By what strength does Korach stage a protest against the leadership of
Moshe and Aharon? Does he truly believe that he should have been chosen
The truth is, Korach did serve an important role. As a member of the family
of Kehas, he was among the Levites that carried the precious vessels of the
Mishkan, and he personally was one of the chosen few who carried the Aron
Kodesh in its travels through the desert.
It is this quality that connects Korach to the Kehunah, filling him with
delusions of grandeur. The high priest as well, is also involved with the
Aron, and only he is permitted to enter the Holy of Holies. Because he
carries the very same ark, Korach believes that he and Aharon are
colleagues and peers.
What differentiates the two?
Korach carries the ark through its journeys, while Aharon sees it at rest.
Korach is part of the process, and Aharon embodies the goal.
Other than Aharon, no man alive is permitted to enter the Kodesh
HaKodashim, for in this world, man must struggle to reach his objective,
never to rest or take respite. Man's destination is the world-to-come, and
until that moment arrives, he should be aware that he remains forever
unfulfilled, his life replete with imperfections.
But Korach senses that G-d is with him, and becomes enamored with his own
capabilities, convinced that he is on the right side of eternity. He
mistakenly believes that he has already arrived, and that holiness and
sanctity are his rightful due. He puts himself on equal footing with Moshe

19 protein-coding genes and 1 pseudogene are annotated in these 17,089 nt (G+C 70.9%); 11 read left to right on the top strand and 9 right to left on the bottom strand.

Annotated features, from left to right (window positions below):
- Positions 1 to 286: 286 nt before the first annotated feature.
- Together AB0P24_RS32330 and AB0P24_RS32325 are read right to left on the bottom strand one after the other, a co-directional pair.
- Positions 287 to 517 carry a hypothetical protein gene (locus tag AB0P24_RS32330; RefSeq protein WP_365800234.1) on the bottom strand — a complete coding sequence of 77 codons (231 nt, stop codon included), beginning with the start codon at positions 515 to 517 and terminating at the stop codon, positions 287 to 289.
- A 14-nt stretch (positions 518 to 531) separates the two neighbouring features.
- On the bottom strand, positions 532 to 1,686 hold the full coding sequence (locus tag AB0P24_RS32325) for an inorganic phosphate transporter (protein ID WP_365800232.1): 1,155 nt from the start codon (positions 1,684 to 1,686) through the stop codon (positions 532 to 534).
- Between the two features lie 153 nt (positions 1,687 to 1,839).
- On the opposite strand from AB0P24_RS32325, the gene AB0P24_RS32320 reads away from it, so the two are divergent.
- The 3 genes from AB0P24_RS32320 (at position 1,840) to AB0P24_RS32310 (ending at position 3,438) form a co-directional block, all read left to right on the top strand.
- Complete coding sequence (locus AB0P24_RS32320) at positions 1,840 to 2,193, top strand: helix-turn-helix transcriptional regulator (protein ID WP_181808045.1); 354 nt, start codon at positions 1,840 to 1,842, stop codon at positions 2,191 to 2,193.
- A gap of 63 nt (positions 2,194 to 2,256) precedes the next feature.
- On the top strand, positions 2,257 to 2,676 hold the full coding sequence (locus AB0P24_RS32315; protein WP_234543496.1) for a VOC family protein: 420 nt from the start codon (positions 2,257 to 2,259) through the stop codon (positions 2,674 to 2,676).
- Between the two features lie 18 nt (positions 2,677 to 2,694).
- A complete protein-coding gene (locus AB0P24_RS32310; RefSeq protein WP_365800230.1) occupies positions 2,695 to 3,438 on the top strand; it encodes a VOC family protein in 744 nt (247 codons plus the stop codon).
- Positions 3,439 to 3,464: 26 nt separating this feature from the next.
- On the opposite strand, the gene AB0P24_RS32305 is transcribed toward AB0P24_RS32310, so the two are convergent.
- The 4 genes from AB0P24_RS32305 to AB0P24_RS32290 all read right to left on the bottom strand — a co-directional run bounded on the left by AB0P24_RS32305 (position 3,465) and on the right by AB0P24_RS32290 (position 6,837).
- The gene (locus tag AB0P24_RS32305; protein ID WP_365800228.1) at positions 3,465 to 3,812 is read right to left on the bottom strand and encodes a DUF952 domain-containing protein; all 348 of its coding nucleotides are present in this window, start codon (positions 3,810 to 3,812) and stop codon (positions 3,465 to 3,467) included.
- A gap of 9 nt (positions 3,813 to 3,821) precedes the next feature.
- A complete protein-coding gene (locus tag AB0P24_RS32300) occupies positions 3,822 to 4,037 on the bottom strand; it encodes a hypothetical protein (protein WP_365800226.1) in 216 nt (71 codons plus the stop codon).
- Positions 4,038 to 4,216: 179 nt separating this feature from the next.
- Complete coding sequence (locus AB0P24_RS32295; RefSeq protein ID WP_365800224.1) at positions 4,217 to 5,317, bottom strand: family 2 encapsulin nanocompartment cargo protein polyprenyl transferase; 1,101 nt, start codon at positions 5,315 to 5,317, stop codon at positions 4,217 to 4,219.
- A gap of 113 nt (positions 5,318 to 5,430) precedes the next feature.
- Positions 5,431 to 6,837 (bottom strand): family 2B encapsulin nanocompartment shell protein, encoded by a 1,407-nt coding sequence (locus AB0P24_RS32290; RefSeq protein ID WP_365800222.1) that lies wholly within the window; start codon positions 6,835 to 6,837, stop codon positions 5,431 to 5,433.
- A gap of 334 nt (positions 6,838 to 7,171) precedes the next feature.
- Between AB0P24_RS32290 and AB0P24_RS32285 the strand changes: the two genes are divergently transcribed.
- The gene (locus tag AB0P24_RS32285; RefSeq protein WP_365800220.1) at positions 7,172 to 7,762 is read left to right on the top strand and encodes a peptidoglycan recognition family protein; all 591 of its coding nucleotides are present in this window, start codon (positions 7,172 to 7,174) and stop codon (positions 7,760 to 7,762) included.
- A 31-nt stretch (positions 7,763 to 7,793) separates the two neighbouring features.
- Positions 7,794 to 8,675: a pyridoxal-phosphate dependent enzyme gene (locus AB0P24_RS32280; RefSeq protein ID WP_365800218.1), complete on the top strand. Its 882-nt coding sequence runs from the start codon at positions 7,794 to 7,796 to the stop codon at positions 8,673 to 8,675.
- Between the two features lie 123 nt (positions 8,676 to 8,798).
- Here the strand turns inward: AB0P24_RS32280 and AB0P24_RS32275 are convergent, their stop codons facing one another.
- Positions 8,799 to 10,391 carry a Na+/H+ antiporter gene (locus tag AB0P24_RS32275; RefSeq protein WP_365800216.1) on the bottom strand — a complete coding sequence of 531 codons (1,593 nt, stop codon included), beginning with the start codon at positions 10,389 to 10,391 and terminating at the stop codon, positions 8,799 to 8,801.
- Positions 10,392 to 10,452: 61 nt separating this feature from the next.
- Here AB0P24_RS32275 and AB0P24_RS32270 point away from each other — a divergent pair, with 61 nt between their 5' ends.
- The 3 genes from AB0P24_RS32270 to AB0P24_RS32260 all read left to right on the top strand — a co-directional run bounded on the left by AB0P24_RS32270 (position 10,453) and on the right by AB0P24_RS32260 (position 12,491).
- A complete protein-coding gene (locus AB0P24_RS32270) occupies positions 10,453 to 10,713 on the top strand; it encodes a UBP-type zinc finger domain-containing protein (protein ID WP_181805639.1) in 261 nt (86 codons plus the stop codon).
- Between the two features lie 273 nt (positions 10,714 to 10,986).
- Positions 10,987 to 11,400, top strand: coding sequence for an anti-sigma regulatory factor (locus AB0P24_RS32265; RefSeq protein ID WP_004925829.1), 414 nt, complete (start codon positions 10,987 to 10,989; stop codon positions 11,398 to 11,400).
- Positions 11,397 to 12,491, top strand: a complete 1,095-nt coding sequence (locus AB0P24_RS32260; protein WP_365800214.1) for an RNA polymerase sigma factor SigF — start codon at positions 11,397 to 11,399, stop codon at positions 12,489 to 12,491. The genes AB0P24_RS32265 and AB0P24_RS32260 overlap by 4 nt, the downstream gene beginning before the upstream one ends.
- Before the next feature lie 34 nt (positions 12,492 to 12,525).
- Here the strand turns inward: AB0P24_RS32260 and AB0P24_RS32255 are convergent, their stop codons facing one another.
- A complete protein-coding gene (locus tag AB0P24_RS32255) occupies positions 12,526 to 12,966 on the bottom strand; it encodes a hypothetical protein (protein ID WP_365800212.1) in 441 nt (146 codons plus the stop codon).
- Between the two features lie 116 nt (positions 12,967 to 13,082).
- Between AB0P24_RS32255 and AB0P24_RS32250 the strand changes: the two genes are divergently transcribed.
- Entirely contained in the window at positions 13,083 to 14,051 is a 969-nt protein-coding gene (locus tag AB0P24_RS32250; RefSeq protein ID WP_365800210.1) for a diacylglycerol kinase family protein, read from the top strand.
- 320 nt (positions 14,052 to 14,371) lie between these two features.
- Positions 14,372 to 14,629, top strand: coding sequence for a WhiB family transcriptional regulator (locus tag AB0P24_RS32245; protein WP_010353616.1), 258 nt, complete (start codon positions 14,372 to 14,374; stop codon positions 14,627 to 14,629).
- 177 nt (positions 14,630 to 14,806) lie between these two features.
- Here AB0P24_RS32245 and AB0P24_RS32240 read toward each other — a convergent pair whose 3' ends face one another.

and Aharon, the agents of Heaven.
He feels the Torah is his, and he has no use for Moshe Rabbeinu and his
"At all times, your garments should be white...." (Koheles 9:8)
Man is ordained to wear white, but Korach feels certain that he deserves
Techeles, a garment of pure blue, with no further need to be reminded of
"Ani Hashem Elokeichem - I am destined to determine and take payment from
the man who hangs blue dye on his garment and claims that it is Techeles."
(Rashi, Bamidbar 15:41)
In modern times, numerous pretenders presume to be Techeles, asserting that
the world has finally achieved true redemption, or at the very least, is
well on the way towards doing so. To the untrained eye, blue dye and
Techeles are remarkably similar, and therefore it is only G-d Himself who
can reveal the truth.
Techeles alludes to a world beyond our own, and until the time that it's
found, our physical life is incomplete, bereft and wanting. In the absence
of Tzitzis, the bond attaching man to the hereafter, mortal man begins to
believe that his own existence is self-sufficient, and he rebels against
Moshe Rabbeinu and the message he brings down to earth.
Though man continues his drive towards progress, and though the information
at his disposal grows daily, we are witness to ever-growing levels of
apostasy. As man deludes himself into a sense of complacency, confident
that his world is secure, he begins to believe that there is no need for
any dimension beyond his grasp.
It is this very world that he finds so comforting that is destined to
swallow him alive.
With the advent of stronger and more efficient machines, the man who longs
for self-reliance instead begins to disappear, swallowed by a world with
little time for ethics, ideals, or conscience.
It is time to don our Tzitzis, a four-cornered garment with white strings,
and remember why we are here, never to forget where we are headed.
"....and you will see it, and remember all the Mitzvos of Hashem, and
JerusalemViews, Copyright (c) 2000 by Rabbi Heshy Grossman and ProjectGenesis, Inc.